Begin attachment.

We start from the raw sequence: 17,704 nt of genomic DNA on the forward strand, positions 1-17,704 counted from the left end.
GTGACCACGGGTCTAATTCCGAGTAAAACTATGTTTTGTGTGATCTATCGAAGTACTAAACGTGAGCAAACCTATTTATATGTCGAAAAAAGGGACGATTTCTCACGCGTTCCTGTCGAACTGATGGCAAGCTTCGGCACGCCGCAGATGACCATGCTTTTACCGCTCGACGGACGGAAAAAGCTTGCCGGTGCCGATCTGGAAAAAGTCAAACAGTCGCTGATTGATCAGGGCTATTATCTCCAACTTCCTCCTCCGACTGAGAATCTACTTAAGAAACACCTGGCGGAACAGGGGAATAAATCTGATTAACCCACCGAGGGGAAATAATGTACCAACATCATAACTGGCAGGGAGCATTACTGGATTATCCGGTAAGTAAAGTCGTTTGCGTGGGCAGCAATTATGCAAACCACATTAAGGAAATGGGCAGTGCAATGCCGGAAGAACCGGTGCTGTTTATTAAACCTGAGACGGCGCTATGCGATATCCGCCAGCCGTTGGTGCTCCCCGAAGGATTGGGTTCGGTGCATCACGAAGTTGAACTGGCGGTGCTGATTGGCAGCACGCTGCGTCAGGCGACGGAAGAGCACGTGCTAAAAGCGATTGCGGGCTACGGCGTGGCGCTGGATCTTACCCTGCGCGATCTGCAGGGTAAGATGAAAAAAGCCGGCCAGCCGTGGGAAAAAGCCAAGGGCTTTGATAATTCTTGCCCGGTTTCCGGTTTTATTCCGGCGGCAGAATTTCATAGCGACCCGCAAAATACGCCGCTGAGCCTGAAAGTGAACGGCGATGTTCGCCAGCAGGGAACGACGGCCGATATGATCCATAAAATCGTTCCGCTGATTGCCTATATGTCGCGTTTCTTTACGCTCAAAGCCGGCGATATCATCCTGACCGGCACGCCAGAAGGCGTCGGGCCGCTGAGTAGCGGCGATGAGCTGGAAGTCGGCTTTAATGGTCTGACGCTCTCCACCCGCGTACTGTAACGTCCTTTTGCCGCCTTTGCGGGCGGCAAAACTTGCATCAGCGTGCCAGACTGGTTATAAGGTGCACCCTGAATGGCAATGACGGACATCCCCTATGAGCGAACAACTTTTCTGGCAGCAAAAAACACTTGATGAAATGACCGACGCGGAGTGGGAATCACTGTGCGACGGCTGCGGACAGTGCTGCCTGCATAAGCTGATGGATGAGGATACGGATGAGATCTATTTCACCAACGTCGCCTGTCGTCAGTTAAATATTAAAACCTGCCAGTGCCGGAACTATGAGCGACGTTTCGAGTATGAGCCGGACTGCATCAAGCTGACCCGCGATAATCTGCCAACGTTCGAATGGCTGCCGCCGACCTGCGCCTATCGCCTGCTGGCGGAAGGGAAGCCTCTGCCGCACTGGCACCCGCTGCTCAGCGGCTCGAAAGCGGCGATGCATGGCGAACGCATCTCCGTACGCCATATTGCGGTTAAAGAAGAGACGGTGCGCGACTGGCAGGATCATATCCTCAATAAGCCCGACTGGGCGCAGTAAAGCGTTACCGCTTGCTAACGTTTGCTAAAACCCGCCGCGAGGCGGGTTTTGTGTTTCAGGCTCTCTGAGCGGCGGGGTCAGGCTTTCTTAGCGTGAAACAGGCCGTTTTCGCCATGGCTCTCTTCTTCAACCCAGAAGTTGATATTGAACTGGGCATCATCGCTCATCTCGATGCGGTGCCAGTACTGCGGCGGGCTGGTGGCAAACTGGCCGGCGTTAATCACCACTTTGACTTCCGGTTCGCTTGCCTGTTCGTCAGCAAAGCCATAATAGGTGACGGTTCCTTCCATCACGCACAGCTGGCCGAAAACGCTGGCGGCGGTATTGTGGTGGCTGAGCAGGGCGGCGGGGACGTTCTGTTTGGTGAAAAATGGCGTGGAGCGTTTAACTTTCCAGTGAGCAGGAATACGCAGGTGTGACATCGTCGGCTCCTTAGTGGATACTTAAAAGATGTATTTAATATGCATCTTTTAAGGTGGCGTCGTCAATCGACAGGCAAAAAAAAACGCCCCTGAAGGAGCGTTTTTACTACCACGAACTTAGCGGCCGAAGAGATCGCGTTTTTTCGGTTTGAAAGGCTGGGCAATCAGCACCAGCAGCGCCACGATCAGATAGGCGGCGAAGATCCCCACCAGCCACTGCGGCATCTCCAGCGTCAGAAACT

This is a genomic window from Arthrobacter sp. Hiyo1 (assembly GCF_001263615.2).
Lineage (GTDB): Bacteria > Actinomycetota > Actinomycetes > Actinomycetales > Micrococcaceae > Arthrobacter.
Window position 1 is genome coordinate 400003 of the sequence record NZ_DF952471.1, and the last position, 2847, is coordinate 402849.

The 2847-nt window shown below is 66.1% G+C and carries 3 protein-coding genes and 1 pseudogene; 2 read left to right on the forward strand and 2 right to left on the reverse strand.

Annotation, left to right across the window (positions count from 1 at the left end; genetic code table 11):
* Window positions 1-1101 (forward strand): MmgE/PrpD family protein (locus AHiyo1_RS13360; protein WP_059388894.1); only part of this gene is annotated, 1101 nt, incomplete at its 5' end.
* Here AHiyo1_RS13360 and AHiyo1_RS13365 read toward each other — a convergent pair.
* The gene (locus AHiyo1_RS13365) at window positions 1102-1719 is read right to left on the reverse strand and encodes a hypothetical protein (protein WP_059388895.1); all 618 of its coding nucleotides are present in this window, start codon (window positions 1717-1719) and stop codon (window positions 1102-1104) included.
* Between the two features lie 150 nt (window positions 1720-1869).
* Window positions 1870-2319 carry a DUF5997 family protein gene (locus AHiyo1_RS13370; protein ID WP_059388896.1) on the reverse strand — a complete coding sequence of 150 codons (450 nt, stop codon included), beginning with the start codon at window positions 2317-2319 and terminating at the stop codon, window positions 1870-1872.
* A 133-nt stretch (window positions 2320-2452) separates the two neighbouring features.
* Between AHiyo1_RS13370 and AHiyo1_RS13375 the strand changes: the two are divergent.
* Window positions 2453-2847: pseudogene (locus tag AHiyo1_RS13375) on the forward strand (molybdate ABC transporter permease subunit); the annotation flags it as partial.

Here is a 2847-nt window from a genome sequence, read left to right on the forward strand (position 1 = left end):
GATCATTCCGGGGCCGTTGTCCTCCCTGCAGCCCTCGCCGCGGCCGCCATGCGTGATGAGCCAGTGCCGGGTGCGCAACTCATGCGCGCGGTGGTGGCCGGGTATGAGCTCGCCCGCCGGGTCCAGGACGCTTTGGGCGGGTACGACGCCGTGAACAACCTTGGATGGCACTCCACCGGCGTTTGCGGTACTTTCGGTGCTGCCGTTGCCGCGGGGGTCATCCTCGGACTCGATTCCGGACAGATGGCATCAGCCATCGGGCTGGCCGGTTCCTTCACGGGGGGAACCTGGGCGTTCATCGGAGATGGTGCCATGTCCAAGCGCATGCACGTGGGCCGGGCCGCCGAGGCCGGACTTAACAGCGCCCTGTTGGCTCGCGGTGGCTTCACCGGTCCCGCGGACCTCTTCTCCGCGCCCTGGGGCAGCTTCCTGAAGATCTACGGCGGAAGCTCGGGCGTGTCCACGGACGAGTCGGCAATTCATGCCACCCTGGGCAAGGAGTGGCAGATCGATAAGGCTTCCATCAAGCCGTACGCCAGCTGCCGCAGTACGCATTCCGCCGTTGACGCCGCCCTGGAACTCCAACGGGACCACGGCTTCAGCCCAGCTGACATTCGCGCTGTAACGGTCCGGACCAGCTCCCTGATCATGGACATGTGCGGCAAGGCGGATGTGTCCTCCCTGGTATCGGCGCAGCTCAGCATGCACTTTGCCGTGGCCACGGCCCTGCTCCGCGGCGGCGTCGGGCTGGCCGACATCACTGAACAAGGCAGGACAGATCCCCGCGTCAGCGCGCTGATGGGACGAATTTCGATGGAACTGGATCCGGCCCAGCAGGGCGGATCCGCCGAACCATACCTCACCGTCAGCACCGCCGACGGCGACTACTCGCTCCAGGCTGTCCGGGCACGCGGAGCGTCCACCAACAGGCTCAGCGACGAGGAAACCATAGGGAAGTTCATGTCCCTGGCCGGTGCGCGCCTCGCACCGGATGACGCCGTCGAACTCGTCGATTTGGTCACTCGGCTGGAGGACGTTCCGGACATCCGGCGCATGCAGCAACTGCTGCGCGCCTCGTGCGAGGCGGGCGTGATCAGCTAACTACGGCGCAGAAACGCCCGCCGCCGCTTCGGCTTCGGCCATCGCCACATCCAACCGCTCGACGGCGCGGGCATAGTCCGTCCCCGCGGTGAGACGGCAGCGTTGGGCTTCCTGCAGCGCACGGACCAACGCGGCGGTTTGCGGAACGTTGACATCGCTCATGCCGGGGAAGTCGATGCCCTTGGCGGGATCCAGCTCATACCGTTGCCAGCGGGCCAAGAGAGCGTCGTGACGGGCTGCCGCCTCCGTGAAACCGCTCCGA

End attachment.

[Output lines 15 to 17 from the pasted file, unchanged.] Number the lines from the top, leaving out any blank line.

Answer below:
* Window positions 2453-2847: pseudogene (locus tag AHiyo1_RS13375) on the forward strand (molybdate ABC transporter permease subunit); the annotation flags it as partial.

Here is a 2847-nt window from a genome sequence, read left to right on the forward strand (position 1 = left end):
GATCATTCCGGGGCCGTTGTCCTCCCTGCAGCCCTCGCCGCGGCCGCCATGCGTGATGAGCCAGTGCCGGGTGCGCAACTCATGCGCGCGGTGGTGGCCGGGTATGAGCTCGCCCGCCGGGTCCAGGACGCTTTGGGCGGGTACGACGCCGTGAACAACCTTGGATGGCACTCCACCGGCGTTTGCGGTACTTTCGGTGCTGCCGTTGCCGCGGGGGTCATCCTCGGACTCGATTCCGGACAGATGGCATCAGCCATCGGGCTGGCCGGTTCCTTCACGGGGGGAACCTGGGCGTTCATCGGAGATGGTGCCATGTCCAAGCGCATGCACGTGGGCCGGGCCGCCGAGGCCGGACTTAACAGCGCCCTGTTGGCTCGCGGTGGCTTCACCGGTCCCGCGGACCTCTTCTCCGCGCCCTGGGGCAGCTTCCTGAAGATCTACGGCGGAAGCTCGGGCGTGTCCACGGACGAGTCGGCAATTCATGCCACCCTGGGCAAGGAGTGGCAGATCGATAAGGCTTCCATCAAGCCGTACGCCAGCTGCCGCAGTACGCATTCCGCCGTTGACGCCGCCCTGGAACTCCAACGGGACCACGGCTTCAGCCCAGCTGACATTCGCGCTGTAACGGTCCGGACCAGCTCCCTGATCATGGACATGTGCGGCAAGGCGGATGTGTCCTCCCTGGTATCGGCGCAGCTCAGCATGCACTTTGCCGTGGCCACGGCCCTGCTCCGCGGCGGCGTCGGGCTGGCCGACATCACTGAACAAGGCAGGACAGATCCCCGCGTCAGCGCGCTGATGGGACGAATTTCGATGGAACTGGATCCGGCCCAGCAGGGCGGATCCGCCGAACCATACCTCACCGTCAGCACCGCCGACGGCGACTACTCGCTCCAGGCTGTCCGGGCACGCGGAGCGTCCACCAACAGGCTCAGCGACGAGGAAACCATAGGGAAGTTCATGTCCCTGGCCGGTGCGCGCCTCGCACCGGATGACGCCGTCGAACTCGTCGATTTGGTCACTCGGCTGGAGGACGTTCCGGACATCCGGCGCATGCAGCAACTGCTGCGCGCCTCGTGCGAGGCGGGCGTGATCAGCTAACTACGGCGCAGAAACGCCCGCCGCCGCTTCGGCTTCGGCCATCGCCACATCCAACCGCTCGACGGCGCGGGCATAGTCCGTCCCCGCGGTGAGACGGCAGCGTTGGGCTTCCTGCAGCGCACGGACCAACGCGGCGGTTTGCGGAACGTTGACATCGCTCATGCCGGGGAAGTCGATGCCCTTGGCGGGATCCAGCTCATACCGTTGCCAGCGGGCCAAGAGAGCGTCGTGACGGGCTGCCGCCTCCGTGAAACCGCTCCGA